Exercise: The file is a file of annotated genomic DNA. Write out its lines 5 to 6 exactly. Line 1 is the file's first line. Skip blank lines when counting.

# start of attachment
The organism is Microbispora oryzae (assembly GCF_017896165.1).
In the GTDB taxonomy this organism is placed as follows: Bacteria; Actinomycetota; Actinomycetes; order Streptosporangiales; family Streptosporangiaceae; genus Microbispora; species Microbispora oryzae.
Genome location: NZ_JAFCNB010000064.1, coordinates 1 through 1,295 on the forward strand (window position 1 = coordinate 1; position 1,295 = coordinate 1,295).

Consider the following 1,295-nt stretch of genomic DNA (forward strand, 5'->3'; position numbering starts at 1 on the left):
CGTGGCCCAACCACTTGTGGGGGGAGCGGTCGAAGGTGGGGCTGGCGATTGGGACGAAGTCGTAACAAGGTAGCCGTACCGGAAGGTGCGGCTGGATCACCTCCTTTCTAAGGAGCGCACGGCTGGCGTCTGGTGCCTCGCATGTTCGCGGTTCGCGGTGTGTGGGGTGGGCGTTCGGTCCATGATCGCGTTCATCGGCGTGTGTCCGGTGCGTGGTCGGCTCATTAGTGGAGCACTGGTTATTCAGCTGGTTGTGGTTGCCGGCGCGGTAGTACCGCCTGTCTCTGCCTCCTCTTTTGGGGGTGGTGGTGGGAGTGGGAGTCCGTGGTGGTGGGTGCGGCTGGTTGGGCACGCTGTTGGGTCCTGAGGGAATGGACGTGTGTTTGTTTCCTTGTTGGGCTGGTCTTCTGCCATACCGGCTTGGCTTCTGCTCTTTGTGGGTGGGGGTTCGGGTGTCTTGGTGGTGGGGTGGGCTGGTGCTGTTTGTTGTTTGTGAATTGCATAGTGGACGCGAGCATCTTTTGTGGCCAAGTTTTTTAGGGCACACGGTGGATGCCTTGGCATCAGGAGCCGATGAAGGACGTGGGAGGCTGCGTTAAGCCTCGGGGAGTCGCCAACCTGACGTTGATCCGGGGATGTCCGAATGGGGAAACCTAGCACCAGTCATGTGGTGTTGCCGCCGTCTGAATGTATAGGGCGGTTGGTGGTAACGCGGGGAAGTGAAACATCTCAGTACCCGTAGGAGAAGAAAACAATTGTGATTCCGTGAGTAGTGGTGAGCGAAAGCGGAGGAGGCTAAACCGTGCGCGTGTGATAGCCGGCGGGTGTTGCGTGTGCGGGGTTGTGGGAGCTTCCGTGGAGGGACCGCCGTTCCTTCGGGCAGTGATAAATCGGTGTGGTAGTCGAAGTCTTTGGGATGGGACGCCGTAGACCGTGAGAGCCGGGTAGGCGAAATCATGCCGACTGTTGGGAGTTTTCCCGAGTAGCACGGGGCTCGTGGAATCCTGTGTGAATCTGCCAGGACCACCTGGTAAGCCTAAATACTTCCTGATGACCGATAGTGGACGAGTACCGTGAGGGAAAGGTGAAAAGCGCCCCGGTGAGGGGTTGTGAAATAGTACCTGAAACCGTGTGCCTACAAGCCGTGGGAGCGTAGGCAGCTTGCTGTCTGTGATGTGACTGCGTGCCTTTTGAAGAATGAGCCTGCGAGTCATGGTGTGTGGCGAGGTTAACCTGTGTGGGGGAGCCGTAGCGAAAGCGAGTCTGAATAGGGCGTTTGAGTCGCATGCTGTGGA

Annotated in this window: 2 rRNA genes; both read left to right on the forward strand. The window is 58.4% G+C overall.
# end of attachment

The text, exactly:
CGTGGCCCAACCACTTGTGGGGGGAGCGGTCGAAGGTGGGGCTGGCGATTGGGACGAAGTCGTAACAAGGTAGCCGTACCGGAAGGTGCGGCTGGATCACCTCCTTTCTAAGGAGCGCACGGCTGGCGTCTGGTGCCTCGCATGTTCGCGGTTCGCGGTGTGTGGGGTGGGCGTTCGGTCCATGATCGCGTTCATCGGCGTGTGTCCGGTGCGTGGTCGGCTCATTAGTGGAGCACTGGTTATTCAGCTGGTTGTGGTTGCCGGCGCGGTAGTACCGCCTGTCTCTGCCTCCTCTTTTGGGGGTGGTGGTGGGAGTGGGAGTCCGTGGTGGTGGGTGCGGCTGGTTGGGCACGCTGTTGGGTCCTGAGGGAATGGACGTGTGTTTGTTTCCTTGTTGGGCTGGTCTTCTGCCATACCGGCTTGGCTTCTGCTCTTTGTGGGTGGGGGTTCGGGTGTCTTGGTGGTGGGGTGGGCTGGTGCTGTTTGTTGTTTGTGAATTGCATAGTGGACGCGAGCATCTTTTGTGGCCAAGTTTTTTAGGGCACACGGTGGATGCCTTGGCATCAGGAGCCGATGAAGGACGTGGGAGGCTGCGTTAAGCCTCGGGGAGTCGCCAACCTGACGTTGATCCGGGGATGTCCGAATGGGGAAACCTAGCACCAGTCATGTGGTGTTGCCGCCGTCTGAATGTATAGGGCGGTTGGTGGTAACGCGGGGAAGTGAAACATCTCAGTACCCGTAGGAGAAGAAAACAATTGTGATTCCGTGAGTAGTGGTGAGCGAAAGCGGAGGAGGCTAAACCGTGCGCGTGTGATAGCCGGCGGGTGTTGCGTGTGCGGGGTTGTGGGAGCTTCCGTGGAGGGACCGCCGTTCCTTCGGGCAGTGATAAATCGGTGTGGTAGTCGAAGTCTTTGGGATGGGACGCCGTAGACCGTGAGAGCCGGGTAGGCGAAATCATGCCGACTGTTGGGAGTTTTCCCGAGTAGCACGGGGCTCGTGGAATCCTGTGTGAATCTGCCAGGACCACCTGGTAAGCCTAAATACTTCCTGATGACCGATAGTGGACGAGTACCGTGAGGGAAAGGTGAAAAGCGCCCCGGTGAGGGGTTGTGAAATAGTACCTGAAACCGTGTGCCTACAAGCCGTGGGAGCGTAGGCAGCTTGCTGTCTGTGATGTGACTGCGTGCCTTTTGAAGAATGAGCCTGCGAGTCATGGTGTGTGGCGAGGTTAACCTGTGTGGGGGAGCCGTAGCGAAAGCGAGTCTGAATAGGGCGTTTGAGTCGCATGCTGTGGA

Annotated in this window: 2 rRNA genes; both read left to right on the forward strand. The window is 58.4% G+C overall.